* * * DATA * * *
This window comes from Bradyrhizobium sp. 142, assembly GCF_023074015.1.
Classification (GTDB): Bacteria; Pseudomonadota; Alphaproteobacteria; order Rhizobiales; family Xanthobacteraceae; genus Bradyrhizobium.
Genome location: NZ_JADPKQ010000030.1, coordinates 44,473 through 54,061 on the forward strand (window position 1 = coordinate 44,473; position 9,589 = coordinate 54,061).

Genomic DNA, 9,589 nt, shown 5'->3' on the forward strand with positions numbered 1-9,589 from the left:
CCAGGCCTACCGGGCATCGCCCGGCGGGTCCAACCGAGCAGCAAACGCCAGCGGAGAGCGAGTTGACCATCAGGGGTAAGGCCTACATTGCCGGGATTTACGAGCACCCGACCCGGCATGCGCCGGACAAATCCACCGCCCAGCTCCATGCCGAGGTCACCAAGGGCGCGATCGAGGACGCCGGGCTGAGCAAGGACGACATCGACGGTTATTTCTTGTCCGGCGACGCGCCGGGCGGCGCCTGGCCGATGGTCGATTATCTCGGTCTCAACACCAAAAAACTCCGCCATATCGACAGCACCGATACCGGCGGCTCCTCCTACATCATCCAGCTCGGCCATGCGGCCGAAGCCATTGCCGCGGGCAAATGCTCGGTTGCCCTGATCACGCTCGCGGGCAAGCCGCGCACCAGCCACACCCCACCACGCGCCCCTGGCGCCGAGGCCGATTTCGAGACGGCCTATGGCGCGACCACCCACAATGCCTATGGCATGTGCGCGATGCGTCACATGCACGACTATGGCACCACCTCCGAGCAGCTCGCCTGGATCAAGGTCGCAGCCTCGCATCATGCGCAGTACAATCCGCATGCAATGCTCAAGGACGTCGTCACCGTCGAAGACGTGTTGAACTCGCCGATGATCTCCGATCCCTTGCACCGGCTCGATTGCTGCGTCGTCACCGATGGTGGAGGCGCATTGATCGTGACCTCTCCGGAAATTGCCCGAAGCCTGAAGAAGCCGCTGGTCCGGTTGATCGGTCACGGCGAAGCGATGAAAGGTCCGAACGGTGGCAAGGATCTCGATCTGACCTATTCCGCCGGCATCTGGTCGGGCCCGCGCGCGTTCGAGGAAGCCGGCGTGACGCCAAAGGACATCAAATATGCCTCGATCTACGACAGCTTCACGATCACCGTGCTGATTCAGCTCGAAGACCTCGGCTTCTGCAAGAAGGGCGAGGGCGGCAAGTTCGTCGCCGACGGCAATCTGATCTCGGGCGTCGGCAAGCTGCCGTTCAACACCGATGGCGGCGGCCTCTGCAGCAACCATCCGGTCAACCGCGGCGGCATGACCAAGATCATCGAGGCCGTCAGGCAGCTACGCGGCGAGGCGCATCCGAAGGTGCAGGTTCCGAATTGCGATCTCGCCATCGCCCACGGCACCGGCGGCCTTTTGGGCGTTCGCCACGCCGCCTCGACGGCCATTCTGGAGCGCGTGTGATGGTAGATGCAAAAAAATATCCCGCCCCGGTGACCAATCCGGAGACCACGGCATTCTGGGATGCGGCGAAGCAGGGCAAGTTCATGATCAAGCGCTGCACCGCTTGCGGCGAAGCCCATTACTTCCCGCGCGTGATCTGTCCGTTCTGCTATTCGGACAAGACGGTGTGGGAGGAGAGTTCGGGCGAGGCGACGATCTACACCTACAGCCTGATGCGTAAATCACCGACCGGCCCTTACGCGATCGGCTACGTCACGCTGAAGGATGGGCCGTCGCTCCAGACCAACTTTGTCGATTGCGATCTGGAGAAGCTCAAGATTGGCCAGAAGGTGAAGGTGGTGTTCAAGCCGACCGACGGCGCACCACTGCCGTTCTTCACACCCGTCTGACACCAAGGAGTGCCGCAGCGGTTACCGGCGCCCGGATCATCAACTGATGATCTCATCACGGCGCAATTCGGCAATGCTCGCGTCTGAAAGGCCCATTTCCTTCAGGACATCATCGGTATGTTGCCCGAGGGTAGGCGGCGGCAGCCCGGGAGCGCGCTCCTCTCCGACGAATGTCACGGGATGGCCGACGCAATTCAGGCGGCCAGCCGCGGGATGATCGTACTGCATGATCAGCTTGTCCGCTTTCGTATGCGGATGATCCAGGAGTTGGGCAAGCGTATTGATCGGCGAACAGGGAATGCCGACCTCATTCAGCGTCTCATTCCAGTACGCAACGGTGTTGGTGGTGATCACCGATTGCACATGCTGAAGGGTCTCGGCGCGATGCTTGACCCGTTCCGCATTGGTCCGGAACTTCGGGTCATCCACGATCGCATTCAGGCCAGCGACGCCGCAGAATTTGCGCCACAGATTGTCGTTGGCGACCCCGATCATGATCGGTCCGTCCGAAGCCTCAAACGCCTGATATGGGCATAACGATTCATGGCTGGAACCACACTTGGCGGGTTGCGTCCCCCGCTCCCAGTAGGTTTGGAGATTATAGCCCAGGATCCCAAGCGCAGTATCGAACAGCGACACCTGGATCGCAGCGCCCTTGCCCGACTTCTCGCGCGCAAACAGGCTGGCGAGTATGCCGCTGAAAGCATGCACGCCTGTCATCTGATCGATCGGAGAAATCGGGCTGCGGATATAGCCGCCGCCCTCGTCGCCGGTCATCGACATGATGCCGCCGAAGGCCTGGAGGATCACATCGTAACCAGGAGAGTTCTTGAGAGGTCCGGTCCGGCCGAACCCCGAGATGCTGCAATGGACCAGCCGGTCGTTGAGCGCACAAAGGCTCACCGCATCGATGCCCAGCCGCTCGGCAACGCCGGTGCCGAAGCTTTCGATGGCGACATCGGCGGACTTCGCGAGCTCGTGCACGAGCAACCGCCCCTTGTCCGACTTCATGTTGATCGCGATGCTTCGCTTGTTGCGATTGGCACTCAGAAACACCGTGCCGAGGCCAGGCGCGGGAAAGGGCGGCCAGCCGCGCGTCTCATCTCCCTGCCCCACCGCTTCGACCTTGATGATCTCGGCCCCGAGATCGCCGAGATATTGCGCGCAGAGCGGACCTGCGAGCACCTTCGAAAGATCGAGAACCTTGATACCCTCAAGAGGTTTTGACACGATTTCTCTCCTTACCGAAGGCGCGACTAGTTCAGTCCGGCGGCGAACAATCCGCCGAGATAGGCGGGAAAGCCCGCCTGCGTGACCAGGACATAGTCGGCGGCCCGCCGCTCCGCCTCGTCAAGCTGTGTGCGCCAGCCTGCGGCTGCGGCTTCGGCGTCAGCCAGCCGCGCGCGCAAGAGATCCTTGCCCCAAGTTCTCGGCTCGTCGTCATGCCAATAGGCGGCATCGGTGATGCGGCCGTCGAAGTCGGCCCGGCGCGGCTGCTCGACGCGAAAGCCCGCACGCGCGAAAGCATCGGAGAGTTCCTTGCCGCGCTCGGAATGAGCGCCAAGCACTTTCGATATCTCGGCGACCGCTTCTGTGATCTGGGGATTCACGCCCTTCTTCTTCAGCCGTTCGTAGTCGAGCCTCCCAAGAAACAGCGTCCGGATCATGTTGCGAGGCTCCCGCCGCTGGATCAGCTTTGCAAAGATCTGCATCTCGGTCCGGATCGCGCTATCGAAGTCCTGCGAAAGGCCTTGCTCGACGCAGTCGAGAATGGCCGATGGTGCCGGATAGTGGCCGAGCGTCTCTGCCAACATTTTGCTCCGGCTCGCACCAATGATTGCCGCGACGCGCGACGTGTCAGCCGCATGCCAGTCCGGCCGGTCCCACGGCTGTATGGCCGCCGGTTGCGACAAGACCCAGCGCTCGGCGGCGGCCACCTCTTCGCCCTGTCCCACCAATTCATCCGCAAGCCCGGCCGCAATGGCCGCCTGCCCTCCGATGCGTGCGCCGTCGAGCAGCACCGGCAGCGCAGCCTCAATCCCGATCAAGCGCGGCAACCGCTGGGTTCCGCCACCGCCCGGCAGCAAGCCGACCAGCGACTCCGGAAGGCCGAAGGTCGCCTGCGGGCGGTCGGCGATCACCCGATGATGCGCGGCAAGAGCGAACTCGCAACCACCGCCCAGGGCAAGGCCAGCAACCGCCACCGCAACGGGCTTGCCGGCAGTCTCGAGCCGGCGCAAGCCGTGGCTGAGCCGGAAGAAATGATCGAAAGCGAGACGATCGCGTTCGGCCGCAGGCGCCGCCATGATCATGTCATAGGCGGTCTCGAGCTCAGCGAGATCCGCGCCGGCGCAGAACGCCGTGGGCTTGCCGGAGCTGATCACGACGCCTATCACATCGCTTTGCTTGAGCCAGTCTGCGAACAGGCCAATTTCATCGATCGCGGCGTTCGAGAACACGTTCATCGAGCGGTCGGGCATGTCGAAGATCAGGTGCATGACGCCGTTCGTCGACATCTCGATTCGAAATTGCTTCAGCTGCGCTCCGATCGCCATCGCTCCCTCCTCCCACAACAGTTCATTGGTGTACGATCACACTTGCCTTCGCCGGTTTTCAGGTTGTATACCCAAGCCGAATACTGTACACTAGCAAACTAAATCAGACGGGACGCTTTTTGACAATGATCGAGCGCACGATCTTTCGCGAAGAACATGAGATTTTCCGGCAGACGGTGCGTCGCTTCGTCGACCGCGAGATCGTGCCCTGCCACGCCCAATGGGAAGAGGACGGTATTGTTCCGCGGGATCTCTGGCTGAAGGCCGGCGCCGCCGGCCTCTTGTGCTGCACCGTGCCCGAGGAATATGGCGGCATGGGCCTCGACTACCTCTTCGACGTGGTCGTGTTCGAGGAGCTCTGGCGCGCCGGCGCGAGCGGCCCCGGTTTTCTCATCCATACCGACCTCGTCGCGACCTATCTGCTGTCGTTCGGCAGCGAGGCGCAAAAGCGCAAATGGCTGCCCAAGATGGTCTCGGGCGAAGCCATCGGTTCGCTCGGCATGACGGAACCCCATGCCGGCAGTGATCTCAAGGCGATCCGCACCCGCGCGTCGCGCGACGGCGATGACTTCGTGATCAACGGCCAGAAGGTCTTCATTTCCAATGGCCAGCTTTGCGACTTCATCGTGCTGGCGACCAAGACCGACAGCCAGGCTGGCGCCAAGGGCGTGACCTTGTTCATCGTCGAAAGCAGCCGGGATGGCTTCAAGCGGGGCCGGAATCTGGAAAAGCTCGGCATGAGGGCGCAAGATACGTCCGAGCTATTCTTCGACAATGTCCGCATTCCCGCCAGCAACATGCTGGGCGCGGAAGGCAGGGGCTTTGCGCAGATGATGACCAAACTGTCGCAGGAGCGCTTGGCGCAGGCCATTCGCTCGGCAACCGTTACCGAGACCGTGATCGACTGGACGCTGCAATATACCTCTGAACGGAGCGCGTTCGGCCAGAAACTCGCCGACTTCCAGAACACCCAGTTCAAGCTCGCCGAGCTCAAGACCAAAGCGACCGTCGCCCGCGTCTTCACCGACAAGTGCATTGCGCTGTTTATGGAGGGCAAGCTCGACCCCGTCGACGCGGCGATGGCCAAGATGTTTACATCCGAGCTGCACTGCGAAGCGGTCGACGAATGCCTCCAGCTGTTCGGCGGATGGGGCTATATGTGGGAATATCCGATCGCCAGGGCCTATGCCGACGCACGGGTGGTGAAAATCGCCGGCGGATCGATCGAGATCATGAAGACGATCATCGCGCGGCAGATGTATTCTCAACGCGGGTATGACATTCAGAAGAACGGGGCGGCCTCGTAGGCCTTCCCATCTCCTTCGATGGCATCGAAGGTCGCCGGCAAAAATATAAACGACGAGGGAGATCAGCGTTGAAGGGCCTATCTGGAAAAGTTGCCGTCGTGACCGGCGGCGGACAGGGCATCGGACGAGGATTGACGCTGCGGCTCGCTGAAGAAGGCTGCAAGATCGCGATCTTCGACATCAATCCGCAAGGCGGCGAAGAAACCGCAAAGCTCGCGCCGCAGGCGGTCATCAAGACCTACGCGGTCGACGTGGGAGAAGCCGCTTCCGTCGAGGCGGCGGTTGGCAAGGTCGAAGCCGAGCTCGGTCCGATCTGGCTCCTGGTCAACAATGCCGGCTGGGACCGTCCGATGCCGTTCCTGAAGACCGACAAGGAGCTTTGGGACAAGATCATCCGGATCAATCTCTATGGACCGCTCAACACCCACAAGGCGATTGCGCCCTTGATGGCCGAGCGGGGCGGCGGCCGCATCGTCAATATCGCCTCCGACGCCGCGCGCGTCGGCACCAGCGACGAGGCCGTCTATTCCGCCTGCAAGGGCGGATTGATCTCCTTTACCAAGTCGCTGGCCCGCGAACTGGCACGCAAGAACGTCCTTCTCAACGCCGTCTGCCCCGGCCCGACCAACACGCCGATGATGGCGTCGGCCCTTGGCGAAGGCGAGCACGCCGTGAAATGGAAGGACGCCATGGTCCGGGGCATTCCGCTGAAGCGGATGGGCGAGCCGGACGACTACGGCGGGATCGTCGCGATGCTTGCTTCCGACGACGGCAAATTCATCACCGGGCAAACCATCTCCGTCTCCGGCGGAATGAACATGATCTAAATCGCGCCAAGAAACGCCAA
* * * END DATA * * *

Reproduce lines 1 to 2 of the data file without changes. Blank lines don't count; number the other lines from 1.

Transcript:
This window comes from Bradyrhizobium sp. 142, assembly GCF_023074015.1.
Classification (GTDB): Bacteria; Pseudomonadota; Alphaproteobacteria; order Rhizobiales; family Xanthobacteraceae; genus Bradyrhizobium.